The Bad Ends: The Power And The Glory [Album Review]

The Bad Ends
The Power And The Glory
New West Records [2023]

According to their bio, three of the guys in this so-called Athens, GA super-group formed while they were picking up their kids from school, or something like that. In a music town best known as the breeding ground for R.E.M., as well as the B-52’s, Widespread Panic, Pylon, and one of my long-time favorites the Vigilantes of Love, your babysitter’s dad and mom are probably both in a band. As they tell it, Mike Mantione of the Athens-cult favorite band Five Eight, and guitarist Christian Lopez, and bassist Dave Domizi were hanging out, and Mantione mentioned he might want to record a solo album with producer friend Geoff Melkonian. One thing led to another, and they invited a drummer to come by for a jam, who just happened to be Bill Berry, the founding member of R.E.M. who left the band after experiencing a brain aneurysm on stage, and before they knew it they were a band.

The band’s first single, “All Your Friends Are Dying,” comes right out the alternative Southern rock groove that epitomized early R.E.M., that still feels fresh and alive to these ears, their guitars all a jangle against the solid back beat of the drums. The lyrics are a warning to a friend who missed an all-star tribute on the 50th anniversary of the band Big Star’s #1 Record in Athens in 2022, that some of us are reaching an age where it’s use it or lose it, not to mention the fact that we’re losing older rock stars at an alarming pace (RIP David Crosby and Tom Verlaine). Other song highlights, “Mile Marker 29,” “Thanksgiving 1915,” and “Honestly,” all tap that timeless mix of ringing guitar sounds, a compelling melodic hook and a lyric that taps real human emotions, and beat that’s, well, unbeatable.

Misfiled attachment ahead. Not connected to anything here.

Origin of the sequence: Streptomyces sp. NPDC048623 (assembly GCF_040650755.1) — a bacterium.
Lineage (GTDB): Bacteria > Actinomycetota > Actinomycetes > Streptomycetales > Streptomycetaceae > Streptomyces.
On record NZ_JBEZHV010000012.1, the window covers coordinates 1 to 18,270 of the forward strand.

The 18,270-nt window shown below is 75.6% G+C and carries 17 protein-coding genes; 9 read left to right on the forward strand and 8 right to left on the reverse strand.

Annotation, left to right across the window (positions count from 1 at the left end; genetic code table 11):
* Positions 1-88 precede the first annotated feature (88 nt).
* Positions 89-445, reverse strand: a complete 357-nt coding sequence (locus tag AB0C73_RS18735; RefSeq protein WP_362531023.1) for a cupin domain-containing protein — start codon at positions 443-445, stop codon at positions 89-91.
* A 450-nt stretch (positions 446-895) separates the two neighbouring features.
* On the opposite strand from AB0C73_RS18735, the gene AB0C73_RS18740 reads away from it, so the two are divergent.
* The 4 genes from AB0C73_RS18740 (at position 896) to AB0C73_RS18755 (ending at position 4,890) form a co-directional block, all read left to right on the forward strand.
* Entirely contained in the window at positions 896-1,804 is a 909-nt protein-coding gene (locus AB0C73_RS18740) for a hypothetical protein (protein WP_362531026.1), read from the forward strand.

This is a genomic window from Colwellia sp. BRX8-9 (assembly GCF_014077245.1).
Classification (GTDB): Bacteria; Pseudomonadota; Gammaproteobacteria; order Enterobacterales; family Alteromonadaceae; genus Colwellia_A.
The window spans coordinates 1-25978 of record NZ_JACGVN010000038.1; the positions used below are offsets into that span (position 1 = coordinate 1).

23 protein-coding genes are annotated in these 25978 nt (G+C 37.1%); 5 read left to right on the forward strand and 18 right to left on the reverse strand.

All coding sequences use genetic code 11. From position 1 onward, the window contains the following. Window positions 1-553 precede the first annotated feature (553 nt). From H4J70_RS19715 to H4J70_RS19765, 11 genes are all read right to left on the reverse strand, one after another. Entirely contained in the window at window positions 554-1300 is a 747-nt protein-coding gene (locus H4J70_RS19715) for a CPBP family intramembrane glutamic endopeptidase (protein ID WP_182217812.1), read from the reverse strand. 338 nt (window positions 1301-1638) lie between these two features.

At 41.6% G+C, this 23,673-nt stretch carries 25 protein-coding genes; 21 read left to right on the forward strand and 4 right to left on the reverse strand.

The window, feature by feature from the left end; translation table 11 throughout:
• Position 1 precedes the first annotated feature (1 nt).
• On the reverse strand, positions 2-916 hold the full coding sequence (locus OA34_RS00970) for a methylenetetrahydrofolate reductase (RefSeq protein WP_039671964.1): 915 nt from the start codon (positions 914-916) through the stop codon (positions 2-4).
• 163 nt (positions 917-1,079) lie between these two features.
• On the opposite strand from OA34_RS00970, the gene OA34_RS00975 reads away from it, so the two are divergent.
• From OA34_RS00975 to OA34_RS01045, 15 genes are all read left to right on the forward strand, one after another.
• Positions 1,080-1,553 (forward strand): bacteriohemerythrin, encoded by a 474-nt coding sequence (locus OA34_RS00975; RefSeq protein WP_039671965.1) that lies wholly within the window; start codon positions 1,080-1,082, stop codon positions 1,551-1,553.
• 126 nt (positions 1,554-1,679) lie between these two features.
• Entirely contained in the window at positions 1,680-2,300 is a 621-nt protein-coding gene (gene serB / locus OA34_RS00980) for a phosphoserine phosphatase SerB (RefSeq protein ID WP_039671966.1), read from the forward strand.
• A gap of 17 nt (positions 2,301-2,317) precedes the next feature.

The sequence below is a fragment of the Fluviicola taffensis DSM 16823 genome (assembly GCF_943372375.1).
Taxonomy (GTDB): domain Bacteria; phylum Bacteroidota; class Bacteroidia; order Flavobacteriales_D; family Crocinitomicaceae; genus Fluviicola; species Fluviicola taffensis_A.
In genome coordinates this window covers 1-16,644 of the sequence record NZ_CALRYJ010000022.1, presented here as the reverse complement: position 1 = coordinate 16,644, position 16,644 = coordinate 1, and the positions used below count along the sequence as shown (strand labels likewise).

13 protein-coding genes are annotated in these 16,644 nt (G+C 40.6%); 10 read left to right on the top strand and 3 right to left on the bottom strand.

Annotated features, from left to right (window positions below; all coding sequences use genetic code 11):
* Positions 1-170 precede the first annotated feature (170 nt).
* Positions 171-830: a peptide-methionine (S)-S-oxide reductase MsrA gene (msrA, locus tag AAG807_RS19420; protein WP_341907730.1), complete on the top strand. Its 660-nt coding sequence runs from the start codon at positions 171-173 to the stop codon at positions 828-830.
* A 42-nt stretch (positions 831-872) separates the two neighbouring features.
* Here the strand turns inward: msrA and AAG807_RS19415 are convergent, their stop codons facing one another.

The remaining five tracks mix things up a little. “Little Black Cloud” is a sad acoustic ballad, with a pit of pedal steel Americana added to the guitar and mandolin picking from Drive-By Truckers’ John Neff. The delicate instrumental “Ode to Jose” benefits from string orchestration by Berry, a reminder that he contributed lots of musical ideas to R.E.M., not the typical drummer just interested in pounding out the beats. The grinding noisy “Ballad of Satan’s Bride” feels like a bit of a miss-fire, but it’s the only thing here I tend to skip on repeat listens. “Left to Be Found” and the set closer “New York Murder-Suicide,” and like other songs here look at some of the darker aspects of life, things perhaps that folk might think about as they age and face the difficulties of friendships that have ended, challenging illness, and the hard decisions that come to us all eventually.

All of which means The Bad Ends have struck a smart balance with this debut release, writing songs about things their likely aging audience are going to care about, and still, in the face of the challenges that mount up in this life, delivering a set of rocking anthems to remind the world, we ain’t dead yet.

“All Your Friends Are Dying” / “Mile Marker 29” / “Thanksgiving 2019”

R.E.M. / The dB’s / Mitch Easter’s Let’s Active

Official Website | Facebook | Bandcamp | New West Records

Brian Q. Newcomb

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